Preventive Care and Diagnostic Care describe two types of health care you may receive. Both are ways your health care providers help you stay as healthy as possible. Understanding the difference between the two isn’t always easy, but it’s very important. The goal of preventive care is to detect health problems before symptoms develop, while diagnostic care is given to diagnose or treat symptoms you already have. Preventive care helps detect or prevent serious diseases and medical problems before they can become major. The goal of preventive medicine is to promote health and well-being and prevent disease, disability, and death. Annual check-ups, screenings, dental checkups, immunizations, flu shots, and vaccinations are a few examples of preventive care. This may also be called routine care. Routine health care can prevent the occurrence of illnesses, disease, or other health problems. Because there are so many conditions that often show no warning signs, preventive health screenings can be very effective at providing insights about early disease risk so you can take proactive steps with your doctor to prevent chronic illnesses. It is recommended that adults and children aim to visit their doctor for regular check-ups, even if they feel healthy, to perform disease screening, identify risk factors for disease, discuss tips for a healthy and balanced lifestyle, stay up to date with immunizations and boosters, and maintain a good relationship with a healthcare provider. The right preventive care at the right time can help you stay well and could even save your life.
Preventive healthcare is especially important given the worldwide rise in prevalence of chronic diseases and deaths from these diseases. There are many methods for prevention of disease. Some common disease screenings include checking for hypertension (high blood pressure), hyperglycemia (high blood sugar, a risk factor for diabetes), hypercholesterolemia (high blood cholesterol), screening for colon cancer, depression, HIV and other common types of sexually transmitted disease such as chlamydia, syphilis, and gonorrhea, mammography (to screen for breast cancer), colorectal cancer screening, a Pap test (to check for cervical cancer), and screening for osteoporosis(thinning of the bones). Genetic testing can also be performed to screen for mutations that cause genetic disorders or predisposition to certain diseases such as breast or ovarian cancer. Disease and disability are affected by environmental factors, genetic predisposition, disease agents, and lifestyle choices, and are dynamic processes which begin before individuals realize they are affected. Disease prevention relies on anticipatory actions that can be categorized as primal, primary, secondary, and tertiary prevention. These levels might be better described as “prevention, treatment, and rehabilitation”. Listed below are the levels of prevention and the definition.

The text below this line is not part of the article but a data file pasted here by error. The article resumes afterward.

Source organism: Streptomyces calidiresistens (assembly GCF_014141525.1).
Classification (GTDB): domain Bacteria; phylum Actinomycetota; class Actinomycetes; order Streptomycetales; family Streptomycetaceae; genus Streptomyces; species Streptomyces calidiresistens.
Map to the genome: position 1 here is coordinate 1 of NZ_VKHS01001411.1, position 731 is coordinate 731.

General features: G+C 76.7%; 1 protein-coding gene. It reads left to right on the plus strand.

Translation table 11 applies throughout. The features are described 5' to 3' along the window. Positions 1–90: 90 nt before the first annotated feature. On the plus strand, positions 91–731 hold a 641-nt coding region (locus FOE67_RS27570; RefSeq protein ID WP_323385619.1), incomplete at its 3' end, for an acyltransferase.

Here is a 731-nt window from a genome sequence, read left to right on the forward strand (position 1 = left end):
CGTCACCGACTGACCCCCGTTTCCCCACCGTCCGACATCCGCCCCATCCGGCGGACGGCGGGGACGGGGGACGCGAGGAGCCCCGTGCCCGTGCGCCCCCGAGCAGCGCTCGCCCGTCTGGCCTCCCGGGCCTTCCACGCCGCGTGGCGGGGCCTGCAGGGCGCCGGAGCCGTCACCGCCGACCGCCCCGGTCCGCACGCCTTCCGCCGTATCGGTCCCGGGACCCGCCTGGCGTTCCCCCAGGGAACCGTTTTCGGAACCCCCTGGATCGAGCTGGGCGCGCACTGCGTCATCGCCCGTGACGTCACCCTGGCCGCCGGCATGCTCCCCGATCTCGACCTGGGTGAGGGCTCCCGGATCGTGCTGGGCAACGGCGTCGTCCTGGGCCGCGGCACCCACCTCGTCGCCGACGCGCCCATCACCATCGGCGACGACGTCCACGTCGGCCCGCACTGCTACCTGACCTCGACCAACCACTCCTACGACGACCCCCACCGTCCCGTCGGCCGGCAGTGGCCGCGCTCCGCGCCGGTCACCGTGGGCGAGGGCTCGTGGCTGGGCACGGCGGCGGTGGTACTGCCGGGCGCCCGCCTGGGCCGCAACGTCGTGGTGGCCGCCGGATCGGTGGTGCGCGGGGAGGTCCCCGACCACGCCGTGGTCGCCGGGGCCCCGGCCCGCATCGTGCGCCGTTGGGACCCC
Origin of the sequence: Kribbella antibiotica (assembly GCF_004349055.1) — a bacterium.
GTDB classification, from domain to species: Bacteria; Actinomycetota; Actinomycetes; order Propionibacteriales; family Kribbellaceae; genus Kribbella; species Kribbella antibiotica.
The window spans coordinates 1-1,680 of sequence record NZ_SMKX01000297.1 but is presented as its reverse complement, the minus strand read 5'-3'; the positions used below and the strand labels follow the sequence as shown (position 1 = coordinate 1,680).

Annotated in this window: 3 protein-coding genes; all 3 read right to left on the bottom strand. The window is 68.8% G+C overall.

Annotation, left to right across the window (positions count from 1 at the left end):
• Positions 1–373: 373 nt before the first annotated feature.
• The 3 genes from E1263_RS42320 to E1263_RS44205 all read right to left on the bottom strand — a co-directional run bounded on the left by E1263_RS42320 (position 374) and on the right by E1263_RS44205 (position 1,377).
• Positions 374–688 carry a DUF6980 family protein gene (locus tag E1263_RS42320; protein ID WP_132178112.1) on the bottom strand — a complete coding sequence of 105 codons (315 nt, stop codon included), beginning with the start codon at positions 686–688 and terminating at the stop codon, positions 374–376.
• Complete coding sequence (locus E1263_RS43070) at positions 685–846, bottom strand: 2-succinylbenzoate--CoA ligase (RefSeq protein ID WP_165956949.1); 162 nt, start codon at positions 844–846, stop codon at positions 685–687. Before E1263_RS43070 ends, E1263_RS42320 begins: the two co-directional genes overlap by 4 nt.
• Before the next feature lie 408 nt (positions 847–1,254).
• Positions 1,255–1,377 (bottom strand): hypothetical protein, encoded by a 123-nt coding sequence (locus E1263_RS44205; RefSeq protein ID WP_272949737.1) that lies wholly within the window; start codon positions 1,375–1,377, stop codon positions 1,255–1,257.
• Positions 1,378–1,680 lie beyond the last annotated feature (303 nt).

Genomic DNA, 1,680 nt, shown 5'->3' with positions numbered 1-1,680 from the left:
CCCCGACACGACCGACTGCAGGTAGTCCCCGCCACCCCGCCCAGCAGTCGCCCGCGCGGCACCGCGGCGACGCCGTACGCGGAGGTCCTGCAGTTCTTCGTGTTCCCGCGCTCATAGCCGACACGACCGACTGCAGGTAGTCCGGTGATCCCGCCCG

- Primal and primordial prevention: Primal prevention has been propounded as a separate category of health promotion based on the evidence that epigenetic processes start at conception. Primordial prevention refers to measures designed to avoid the development of risk factors in the first place, early in life with lifestyle only.